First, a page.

The Canadian Privacy Law Blog: Developments in privacy law and writings of a Canadian privacy lawyer, containing information related to the Personal Information Protection and Electronic Documents Act (aka PIPEDA) and other Canadian and international laws.
The author of this blog, David T.S. Fraser, is a Canadian privacy lawyer who practices with the firm of McInnes Cooper. He is the author of the Physicians' Privacy Manual. He has a national and international practice advising corporations and individuals on matters related to Canadian privacy laws.
For full contact information and a brief bio, please see David's profile.
The views expressed herein are solely the author's and should not be attributed to his employer or clients. Any postings on legal issues are provided as a public service, and do not constitute solicitation or provision of legal advice. The author makes no claims, promises or guarantees about the accuracy, completeness, or adequacy of the information contained herein or linked to. Nothing herein should be used as a substitute for the advice of competent counsel.
This web site is presented for informational purposes only. These materials do not constitute legal advice and do not create a solicitor-client relationship between you and David T.S. Fraser. If you are seeking specific advice related to Canadian privacy law or PIPEDA, contact the author, David T.S. Fraser.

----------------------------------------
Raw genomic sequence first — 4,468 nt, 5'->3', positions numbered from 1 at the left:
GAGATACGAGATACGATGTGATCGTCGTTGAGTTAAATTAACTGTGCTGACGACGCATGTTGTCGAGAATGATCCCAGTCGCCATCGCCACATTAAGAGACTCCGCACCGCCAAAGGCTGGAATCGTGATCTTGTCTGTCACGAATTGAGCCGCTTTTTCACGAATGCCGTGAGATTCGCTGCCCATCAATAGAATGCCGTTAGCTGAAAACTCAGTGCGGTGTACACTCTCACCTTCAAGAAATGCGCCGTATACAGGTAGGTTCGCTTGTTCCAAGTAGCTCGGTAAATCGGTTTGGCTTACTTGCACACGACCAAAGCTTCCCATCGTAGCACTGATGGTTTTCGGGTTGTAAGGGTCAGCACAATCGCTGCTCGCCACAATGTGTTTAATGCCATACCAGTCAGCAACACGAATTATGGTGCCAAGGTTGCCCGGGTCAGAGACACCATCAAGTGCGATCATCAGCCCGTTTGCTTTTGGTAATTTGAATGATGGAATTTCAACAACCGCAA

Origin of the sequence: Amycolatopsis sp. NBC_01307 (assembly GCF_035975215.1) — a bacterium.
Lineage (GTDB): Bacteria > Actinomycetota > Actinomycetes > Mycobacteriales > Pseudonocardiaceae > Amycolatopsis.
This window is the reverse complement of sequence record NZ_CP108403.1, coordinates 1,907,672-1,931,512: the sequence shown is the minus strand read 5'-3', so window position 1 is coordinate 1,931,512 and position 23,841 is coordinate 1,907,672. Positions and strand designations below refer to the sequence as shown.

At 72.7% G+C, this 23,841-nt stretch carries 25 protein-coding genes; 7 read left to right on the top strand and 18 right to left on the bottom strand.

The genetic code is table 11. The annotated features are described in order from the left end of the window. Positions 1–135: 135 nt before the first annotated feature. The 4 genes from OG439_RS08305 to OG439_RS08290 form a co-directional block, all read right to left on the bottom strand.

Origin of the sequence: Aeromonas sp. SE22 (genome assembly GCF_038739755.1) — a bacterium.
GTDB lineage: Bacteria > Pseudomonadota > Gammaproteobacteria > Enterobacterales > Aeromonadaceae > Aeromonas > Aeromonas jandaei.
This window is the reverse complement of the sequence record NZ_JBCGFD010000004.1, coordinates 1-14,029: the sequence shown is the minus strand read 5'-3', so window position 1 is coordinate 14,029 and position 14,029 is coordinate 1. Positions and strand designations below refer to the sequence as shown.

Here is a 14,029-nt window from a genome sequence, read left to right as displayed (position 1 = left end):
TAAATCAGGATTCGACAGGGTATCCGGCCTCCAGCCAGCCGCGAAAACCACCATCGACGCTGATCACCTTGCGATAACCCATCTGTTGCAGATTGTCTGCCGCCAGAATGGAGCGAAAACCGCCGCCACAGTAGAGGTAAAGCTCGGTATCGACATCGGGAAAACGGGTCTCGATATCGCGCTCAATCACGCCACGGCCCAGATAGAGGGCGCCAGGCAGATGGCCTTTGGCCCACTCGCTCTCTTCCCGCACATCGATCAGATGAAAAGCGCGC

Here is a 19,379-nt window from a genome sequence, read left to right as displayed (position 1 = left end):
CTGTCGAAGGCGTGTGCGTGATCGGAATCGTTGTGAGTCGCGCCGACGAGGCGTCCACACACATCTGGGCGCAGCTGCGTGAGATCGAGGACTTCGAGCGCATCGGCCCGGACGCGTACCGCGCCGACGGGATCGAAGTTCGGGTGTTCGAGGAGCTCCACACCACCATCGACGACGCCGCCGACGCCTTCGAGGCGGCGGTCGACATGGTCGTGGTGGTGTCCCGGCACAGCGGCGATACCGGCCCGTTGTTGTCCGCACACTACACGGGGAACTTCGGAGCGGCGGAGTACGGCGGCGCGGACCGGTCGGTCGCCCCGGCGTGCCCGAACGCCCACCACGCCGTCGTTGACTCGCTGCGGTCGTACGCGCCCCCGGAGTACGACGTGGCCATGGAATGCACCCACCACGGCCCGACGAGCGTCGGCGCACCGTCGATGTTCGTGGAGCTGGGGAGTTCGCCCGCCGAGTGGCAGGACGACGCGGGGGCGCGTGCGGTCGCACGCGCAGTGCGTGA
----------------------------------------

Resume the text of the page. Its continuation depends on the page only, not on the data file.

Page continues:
Friday, February 25, 2005
Sabrina at beSpacific is pointing to some great stuff on patient privacy and public attitudes in the United States.
beSpacific: Privacy and E-Health Records:
Press release: "U.S. adults are divided right down the middle on whether the potential privacy risks associated with a patient electronic medical record system outweigh the expected benefits to patients and society, according to Dr. Alan F. Westin, Professor of Public Law & Government Emeritus, Columbia University and Director of a new Program on Information Technology, Health Records & Privacy at Privacy & American Business (P&AB)."
- Dr. Alan Westin's February 23, 2005 testimony (PDF) before HHS's National Committee on Vital and Health Statistics Subcommittee on Privacy and Confidentiality at the Hearings on Privacy and Health Information Technology.
- How the Public Views Health Privacy: Survey Findings from 1978 to 2005 (PDF)
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